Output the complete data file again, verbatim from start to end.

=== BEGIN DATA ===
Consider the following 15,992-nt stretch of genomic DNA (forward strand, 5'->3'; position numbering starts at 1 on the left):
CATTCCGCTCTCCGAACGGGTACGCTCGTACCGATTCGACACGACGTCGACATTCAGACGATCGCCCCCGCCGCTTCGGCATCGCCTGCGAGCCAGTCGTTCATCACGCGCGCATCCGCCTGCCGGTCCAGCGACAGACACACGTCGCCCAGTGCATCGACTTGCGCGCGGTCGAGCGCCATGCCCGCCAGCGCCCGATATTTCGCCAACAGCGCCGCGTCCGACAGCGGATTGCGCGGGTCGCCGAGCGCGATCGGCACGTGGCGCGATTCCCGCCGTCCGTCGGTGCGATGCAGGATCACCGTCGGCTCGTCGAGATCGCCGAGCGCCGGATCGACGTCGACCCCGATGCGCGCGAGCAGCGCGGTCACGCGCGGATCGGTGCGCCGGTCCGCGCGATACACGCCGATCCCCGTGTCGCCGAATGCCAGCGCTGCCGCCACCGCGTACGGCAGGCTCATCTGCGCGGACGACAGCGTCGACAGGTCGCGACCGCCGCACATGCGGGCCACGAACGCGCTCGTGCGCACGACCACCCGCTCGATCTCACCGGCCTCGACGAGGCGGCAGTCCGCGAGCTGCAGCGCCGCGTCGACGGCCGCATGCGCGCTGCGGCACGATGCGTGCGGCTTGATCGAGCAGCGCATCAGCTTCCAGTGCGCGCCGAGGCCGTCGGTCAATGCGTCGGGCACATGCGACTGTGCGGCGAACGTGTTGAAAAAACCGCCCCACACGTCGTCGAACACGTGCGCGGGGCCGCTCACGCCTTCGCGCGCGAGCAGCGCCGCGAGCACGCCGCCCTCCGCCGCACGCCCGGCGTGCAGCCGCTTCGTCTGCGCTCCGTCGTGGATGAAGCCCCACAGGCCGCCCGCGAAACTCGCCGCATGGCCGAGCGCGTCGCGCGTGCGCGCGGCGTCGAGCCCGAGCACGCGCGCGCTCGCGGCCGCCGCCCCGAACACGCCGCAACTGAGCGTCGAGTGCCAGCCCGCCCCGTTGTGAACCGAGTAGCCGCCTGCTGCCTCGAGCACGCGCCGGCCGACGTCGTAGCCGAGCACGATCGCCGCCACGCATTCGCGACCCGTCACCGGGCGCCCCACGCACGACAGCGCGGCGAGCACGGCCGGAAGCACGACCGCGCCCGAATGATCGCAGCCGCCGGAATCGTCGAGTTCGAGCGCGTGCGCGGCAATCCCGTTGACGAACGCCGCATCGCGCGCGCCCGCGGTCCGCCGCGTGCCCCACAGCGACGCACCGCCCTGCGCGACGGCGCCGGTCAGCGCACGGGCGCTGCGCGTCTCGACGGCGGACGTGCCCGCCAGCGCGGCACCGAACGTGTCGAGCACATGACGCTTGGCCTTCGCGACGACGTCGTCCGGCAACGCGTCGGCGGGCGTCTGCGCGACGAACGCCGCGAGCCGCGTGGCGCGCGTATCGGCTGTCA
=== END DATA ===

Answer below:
Consider the following 15,992-nt stretch of genomic DNA (forward strand, 5'->3'; position numbering starts at 1 on the left):
CATTCCGCTCTCCGAACGGGTACGCTCGTACCGATTCGACACGACGTCGACATTCAGACGATCGCCCCCGCCGCTTCGGCATCGCCTGCGAGCCAGTCGTTCATCACGCGCGCATCCGCCTGCCGGTCCAGCGACAGACACACGTCGCCCAGTGCATCGACTTGCGCGCGGTCGAGCGCCATGCCCGCCAGCGCCCGATATTTCGCCAACAGCGCCGCGTCCGACAGCGGATTGCGCGGGTCGCCGAGCGCGATCGGCACGTGGCGCGATTCCCGCCGTCCGTCGGTGCGATGCAGGATCACCGTCGGCTCGTCGAGATCGCCGAGCGCCGGATCGACGTCGACCCCGATGCGCGCGAGCAGCGCGGTCACGCGCGGATCGGTGCGCCGGTCCGCGCGATACACGCCGATCCCCGTGTCGCCGAATGCCAGCGCTGCCGCCACCGCGTACGGCAGGCTCATCTGCGCGGACGACAGCGTCGACAGGTCGCGACCGCCGCACATGCGGGCCACGAACGCGCTCGTGCGCACGACCACCCGCTCGATCTCACCGGCCTCGACGAGGCGGCAGTCCGCGAGCTGCAGCGCCGCGTCGACGGCCGCATGCGCGCTGCGGCACGATGCGTGCGGCTTGATCGAGCAGCGCATCAGCTTCCAGTGCGCGCCGAGGCCGTCGGTCAATGCGTCGGGCACATGCGACTGTGCGGCGAACGTGTTGAAAAAACCGCCCCACACGTCGTCGAACACGTGCGCGGGGCCGCTCACGCCTTCGCGCGCGAGCAGCGCCGCGAGCACGCCGCCCTCCGCCGCACGCCCGGCGTGCAGCCGCTTCGTCTGCGCTCCGTCGTGGATGAAGCCCCACAGGCCGCCCGCGAAACTCGCCGCATGGCCGAGCGCGTCGCGCGTGCGCGCGGCGTCGAGCCCGAGCACGCGCGCGCTCGCGGCCGCCGCCCCGAACACGCCGCAACTGAGCGTCGAGTGCCAGCCCGCCCCGTTGTGAACCGAGTAGCCGCCTGCTGCCTCGAGCACGCGCCGGCCGACGTCGTAGCCGAGCACGATCGCCGCCACGCATTCGCGACCCGTCACCGGGCGCCCCACGCACGACAGCGCGGCGAGCACGGCCGGAAGCACGACCGCGCCCGAATGATCGCAGCCGCCGGAATCGTCGAGTTCGAGCGCGTGCGCGGCAATCCCGTTGACGAACGCCGCATCGCGCGCGCCCGCGGTCCGCCGCGTGCCCCACAGCGACGCACCGCCCTGCGCGACGGCGCCGGTCAGCGCACGGGCGCTGCGCGTCTCGACGGCGGACGTGCCCGCCAGCGCGGCACCGAACGTGTCGAGCACATGACGCTTGGCCTTCGCGACGACGTCGTCCGGCAACGCGTCGGCGGGCGTCTGCGCGACGAACGCCGCGAGCCGCGTGGCGCGCGTATCGGCTGTCA